HOUSTON — Spiraling industry costs threaten the viability of new energy projects needed to meet growing global demand, Chevron’s chairman said.
“We’re seeing a cost squeeze,” Chairman and Chief Executive Officer John Watson said here Tuesday at the IHS CERAWeek energy conference. “The new reality in our industry is that costs have caught up to revenue for many classes of projects.”
Oil companies from BP to Royal Dutch Shell have cut spending and embraced asset sales to shore up finances as costs outpace energy prices. Costs must begin to come down in order for companies to be able to deliver the extra supplies to meet global demand, which will require the equivalent of 200 billion barrels of oil output by 2030, Watson said.
The complexity of developing energy resources in the U.S. has created a situation where profits at major oil companies have failed to keep pace with the price of crude. While the price of global oil has more than doubled to $105 a barrel since 2009, the biggest oil and gas companies have gained just 13 percent, according to data compiled by Bloomberg. The Dow Jones Industrial average has surged 81 percent in that time.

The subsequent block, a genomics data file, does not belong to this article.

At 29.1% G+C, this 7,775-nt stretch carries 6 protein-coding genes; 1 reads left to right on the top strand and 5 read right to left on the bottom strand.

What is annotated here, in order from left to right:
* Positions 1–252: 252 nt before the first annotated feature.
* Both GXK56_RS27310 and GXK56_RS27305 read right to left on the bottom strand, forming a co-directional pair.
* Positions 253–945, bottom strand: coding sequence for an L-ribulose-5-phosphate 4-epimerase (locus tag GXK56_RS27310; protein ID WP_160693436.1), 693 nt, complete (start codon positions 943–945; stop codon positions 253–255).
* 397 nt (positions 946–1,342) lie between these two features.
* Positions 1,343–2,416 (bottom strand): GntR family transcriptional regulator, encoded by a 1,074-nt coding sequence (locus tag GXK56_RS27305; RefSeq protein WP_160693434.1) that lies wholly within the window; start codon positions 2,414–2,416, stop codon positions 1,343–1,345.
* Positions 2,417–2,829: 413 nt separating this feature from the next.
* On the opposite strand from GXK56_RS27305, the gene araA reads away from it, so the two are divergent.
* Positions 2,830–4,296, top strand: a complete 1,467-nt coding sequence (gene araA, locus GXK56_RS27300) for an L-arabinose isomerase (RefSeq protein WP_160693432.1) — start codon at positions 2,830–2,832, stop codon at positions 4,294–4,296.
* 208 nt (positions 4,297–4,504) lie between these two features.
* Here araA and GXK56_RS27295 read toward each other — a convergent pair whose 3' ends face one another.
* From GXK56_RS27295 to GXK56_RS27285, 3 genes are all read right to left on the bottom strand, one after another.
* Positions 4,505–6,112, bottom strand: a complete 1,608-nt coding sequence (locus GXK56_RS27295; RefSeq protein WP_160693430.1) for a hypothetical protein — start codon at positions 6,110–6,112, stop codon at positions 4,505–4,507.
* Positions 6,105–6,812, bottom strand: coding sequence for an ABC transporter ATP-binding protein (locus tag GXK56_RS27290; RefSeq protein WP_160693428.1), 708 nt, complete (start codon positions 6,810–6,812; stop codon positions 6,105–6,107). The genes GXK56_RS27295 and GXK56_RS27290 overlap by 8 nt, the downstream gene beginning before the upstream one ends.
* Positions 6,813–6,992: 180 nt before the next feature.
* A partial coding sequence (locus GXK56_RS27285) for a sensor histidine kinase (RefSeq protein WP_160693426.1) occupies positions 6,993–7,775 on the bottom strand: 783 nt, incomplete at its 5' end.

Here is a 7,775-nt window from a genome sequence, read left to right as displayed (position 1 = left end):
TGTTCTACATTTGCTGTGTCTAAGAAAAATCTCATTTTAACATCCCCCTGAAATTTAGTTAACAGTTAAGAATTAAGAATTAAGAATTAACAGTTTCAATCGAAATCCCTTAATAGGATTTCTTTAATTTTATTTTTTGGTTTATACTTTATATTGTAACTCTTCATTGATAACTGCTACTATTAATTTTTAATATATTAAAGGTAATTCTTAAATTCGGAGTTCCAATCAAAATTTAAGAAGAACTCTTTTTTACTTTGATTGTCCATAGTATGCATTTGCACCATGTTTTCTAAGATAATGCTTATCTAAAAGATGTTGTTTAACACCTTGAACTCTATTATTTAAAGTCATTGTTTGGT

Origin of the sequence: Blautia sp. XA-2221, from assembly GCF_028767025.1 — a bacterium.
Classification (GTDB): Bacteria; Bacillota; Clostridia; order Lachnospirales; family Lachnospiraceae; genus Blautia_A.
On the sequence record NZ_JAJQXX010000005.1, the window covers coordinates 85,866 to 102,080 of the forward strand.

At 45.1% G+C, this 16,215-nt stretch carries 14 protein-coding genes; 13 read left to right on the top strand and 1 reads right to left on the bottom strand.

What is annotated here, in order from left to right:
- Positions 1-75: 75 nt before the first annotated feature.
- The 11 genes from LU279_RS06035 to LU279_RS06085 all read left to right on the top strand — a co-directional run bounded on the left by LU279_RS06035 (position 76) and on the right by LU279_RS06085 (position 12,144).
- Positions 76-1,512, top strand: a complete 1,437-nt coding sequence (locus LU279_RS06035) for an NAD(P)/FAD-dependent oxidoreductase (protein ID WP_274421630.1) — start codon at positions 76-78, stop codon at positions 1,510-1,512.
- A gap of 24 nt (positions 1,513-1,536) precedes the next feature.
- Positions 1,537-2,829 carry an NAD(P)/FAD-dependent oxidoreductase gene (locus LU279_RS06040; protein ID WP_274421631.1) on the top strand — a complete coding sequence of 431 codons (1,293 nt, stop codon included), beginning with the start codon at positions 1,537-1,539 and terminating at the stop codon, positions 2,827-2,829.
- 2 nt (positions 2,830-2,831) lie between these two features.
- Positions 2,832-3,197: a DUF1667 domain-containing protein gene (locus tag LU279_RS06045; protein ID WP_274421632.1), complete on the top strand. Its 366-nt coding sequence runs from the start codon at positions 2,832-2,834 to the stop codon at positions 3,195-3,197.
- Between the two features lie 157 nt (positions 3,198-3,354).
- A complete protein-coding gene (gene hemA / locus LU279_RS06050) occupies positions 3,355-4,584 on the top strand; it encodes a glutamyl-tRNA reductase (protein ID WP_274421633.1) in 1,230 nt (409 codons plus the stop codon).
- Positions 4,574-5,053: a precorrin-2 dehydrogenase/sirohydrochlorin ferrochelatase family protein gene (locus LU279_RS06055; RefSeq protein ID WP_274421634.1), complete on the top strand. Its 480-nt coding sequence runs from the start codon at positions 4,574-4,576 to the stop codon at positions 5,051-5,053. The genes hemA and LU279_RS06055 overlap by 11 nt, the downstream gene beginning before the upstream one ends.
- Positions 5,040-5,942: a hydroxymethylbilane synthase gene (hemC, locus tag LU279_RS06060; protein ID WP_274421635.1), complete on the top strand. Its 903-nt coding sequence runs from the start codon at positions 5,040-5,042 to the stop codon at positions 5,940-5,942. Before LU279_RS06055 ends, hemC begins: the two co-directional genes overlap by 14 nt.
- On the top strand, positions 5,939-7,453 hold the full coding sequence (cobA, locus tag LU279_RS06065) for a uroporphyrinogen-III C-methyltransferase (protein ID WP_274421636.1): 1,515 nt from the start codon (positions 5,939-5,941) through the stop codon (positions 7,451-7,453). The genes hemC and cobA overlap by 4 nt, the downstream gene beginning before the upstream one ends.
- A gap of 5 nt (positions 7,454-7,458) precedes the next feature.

Global spending on exploration and production by the biggest publicly traded oil and gas companies in the world almost doubled from 2006 to about $120 billion last year, according to a December estimate from Barclays. Spending is expected to remain relatively flat this year, according to the report.
Offshore development costs are starting to approach the price at which oil can be sold for, Andrew Mackenzie, CEO of Melbourne-based BHP Billiton, said Tuesday.
“Some of the rising costs have come about because of things being bid up, possibly being less productive,” said Mackenzie, whose company’s holdings include U.S. Gulf of Mexico wells in addition to iron-ore mining around the world. “You probably need another round of innovation.”
Cost is the most important issue facing energy producers, Christophe de Margerie, CEO of Total SA, Europe’s second-biggest oil and gas company, said at the conference.
“We are responsible for what we deliver,” he said. “What we are delivering today is too expensive.”
Both De Margerie and Chevron’s Watson said the industry should negotiate with all of the companies involved in developing resources, from those they pay directly to those who service their suppliers.
International oil companies are seeing little to no output growth despite boosting spending 400 percent in the past decade, said Lars Christian Bacher, Statoil’s executive vice president of international development and production.
“A lot of companies are spending more and more just to stand still,” Bacher said.